Online Course Design Guidelines

The CTL Online Course Design Guidelines reflect best practices in the current literature, most notably, the (Quality Matters Rubric [PDF]. This research-based rubric was originally developed in 2005 with US Dept of Education funding. The CTL guidelines also take in account key ideas from the Blackboard Exemplary course rubric [PDF] and incorporate principles of Universal Design for Learning (Center for Applied Special Technology).

  1. Course Learning Objectives
    1. The course learning objectives are student-centered, are appropriate for the level of the cohort, and describe measurable outcomes. e.g. "The student will be able to...." (see more about learning objectives)
    2. The module-level learning objectives are consistent with the course learning objectives and describe measurable outcomes.
    3. Learning objectives are used to guide the development of assignments and assessments.
  2. Orientation and Syllabus
    1. The course includes a “getting started” page described on this page.
    2. The course includes a syllabus with the elements described on this page.
  3. Instructional Content and Navigation
    1. Course content is aligned with the stated course (and module) learning objectives.
    2. The content is "chunked" in manageable, well organized segments and clearly labeled.
    3. Navigation throughout the course is logical, consistent, and efficient.
    4. The purpose of instructional content and how it is to be used is clearly explained.
    5. Instructional content presents a variety of perspectives.
    6. Instructional content is appropriately cited and complies with UVM Copyright Policy
    7. The content is represented in multiple formats, providing students with options for engagement and comprehension. See UDL Principle of multiple means of representation.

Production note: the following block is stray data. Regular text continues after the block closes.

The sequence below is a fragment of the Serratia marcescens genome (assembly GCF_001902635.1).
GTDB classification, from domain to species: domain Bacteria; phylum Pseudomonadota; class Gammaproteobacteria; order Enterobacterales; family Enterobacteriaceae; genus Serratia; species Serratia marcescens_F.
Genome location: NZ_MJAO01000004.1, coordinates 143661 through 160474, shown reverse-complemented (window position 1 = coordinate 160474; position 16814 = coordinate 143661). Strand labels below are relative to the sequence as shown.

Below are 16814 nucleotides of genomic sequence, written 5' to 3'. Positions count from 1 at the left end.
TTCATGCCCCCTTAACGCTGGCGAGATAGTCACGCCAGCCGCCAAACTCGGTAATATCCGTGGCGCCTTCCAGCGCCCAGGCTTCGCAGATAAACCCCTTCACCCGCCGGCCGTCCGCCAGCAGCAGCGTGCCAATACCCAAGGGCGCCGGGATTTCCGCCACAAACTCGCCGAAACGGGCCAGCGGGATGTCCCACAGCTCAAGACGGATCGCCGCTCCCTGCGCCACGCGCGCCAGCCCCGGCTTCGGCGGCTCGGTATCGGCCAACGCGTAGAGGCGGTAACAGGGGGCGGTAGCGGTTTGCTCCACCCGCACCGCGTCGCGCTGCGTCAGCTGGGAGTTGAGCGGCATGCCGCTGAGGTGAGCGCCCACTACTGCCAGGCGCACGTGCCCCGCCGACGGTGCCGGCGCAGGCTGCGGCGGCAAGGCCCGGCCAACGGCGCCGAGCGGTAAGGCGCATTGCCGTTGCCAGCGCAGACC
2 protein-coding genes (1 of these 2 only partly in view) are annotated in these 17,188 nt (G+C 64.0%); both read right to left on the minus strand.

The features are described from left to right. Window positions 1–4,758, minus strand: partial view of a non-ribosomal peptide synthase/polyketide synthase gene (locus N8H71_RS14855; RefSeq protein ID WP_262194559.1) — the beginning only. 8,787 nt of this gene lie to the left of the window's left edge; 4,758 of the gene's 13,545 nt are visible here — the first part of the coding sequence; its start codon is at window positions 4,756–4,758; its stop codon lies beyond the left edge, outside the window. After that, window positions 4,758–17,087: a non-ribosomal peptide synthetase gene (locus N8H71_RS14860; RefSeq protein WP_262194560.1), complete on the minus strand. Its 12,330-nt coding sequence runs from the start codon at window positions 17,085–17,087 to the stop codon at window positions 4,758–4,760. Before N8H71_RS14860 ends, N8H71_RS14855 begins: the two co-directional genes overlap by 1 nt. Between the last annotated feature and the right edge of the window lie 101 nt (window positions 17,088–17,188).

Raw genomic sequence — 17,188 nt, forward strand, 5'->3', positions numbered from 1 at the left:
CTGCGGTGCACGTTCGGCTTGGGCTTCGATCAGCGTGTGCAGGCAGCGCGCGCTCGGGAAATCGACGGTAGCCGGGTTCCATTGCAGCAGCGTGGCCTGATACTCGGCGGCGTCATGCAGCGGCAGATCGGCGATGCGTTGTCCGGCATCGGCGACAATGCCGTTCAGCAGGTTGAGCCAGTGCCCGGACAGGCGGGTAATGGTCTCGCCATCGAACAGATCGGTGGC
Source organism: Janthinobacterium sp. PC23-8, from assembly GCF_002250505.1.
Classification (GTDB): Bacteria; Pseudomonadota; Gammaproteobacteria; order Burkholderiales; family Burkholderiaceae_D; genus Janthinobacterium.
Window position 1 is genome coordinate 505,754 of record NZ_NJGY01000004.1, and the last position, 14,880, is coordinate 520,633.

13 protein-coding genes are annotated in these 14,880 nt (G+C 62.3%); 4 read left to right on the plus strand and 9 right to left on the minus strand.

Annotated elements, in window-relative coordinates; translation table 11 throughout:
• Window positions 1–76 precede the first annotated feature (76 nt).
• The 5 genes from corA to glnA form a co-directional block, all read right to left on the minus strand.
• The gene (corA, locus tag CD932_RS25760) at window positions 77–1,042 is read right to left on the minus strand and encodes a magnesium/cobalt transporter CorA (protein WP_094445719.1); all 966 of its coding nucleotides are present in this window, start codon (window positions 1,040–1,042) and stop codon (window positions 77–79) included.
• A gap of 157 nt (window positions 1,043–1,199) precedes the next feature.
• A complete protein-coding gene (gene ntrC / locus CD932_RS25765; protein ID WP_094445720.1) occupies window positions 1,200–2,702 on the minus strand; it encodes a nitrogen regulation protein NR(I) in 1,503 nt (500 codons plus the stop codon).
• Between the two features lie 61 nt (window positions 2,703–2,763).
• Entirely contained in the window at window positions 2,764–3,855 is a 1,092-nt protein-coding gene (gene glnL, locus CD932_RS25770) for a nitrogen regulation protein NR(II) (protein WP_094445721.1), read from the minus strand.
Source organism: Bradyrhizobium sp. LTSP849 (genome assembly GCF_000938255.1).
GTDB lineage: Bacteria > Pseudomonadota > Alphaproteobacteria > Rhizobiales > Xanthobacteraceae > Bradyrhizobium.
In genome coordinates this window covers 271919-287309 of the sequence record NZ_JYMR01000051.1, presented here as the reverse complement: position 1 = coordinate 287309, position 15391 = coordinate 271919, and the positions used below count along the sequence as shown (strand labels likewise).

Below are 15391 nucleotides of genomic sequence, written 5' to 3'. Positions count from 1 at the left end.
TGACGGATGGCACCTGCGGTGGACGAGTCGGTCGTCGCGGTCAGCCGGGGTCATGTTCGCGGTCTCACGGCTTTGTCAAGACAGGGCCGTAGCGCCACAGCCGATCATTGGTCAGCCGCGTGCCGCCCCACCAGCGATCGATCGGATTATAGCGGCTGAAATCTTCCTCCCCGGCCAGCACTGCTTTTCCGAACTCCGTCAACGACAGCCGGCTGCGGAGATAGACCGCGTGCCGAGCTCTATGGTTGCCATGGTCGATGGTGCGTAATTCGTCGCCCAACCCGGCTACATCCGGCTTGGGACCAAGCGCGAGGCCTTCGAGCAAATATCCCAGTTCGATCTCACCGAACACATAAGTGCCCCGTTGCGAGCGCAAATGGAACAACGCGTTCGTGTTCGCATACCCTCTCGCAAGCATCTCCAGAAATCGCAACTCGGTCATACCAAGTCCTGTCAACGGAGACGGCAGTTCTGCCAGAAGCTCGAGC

8. Course tools and media foster student engagement with content through active learning.
  4. Social Presence and Interaction
    1. Instructor establishes a social presence at the beginning of the course with an introduction on the discussion board and asks students to do the same.
    2. Learning activities provide opportunities for interaction that supports active learning.
    3. The instructor clearly states the plan for instructor response time and feedback on assignments.
    4. The requirements for student interaction are clearly articulated.
    5. The instructor is present throughout the course, participating regularly.
  5. Universal Design for Learning and Accessibility
    1. The course content and assignments are designed to be flexible so as to meet the varied needs of diverse learners.
    2. The course contains equivalent alternatives to auditory and visual content.
    3. The course design facilitates readability and minimizes distractions.
    4. The course syllabus provides guidance on how to obtain accommodations through the University's Student Accessibility Services.
    5. The course reflects conformance with University policy as articulated in the Disability Certification and Support - Students policy statement.
  6. Assessment of Learning
    1. Assessments measure the stated learning objectives and are consistent with course activities and resources.
    2. Assessments are designed to provide students a variety of options for expressing knowledge and skills. See UDL Principle Multiple Means of Expression and Engagement.
    3. Assignment expectations and instructions are thorough and clear.
    4. Students are provided with clear directions on where and (technically) how to submit assignments and assessments.
    5. Specific and descriptive criteria are provided for both the evaluation of students’ work and participation, and are aligned with the grading policy.
    6. Formative assessment techniques are used, providing students with frequent feedback on their learning.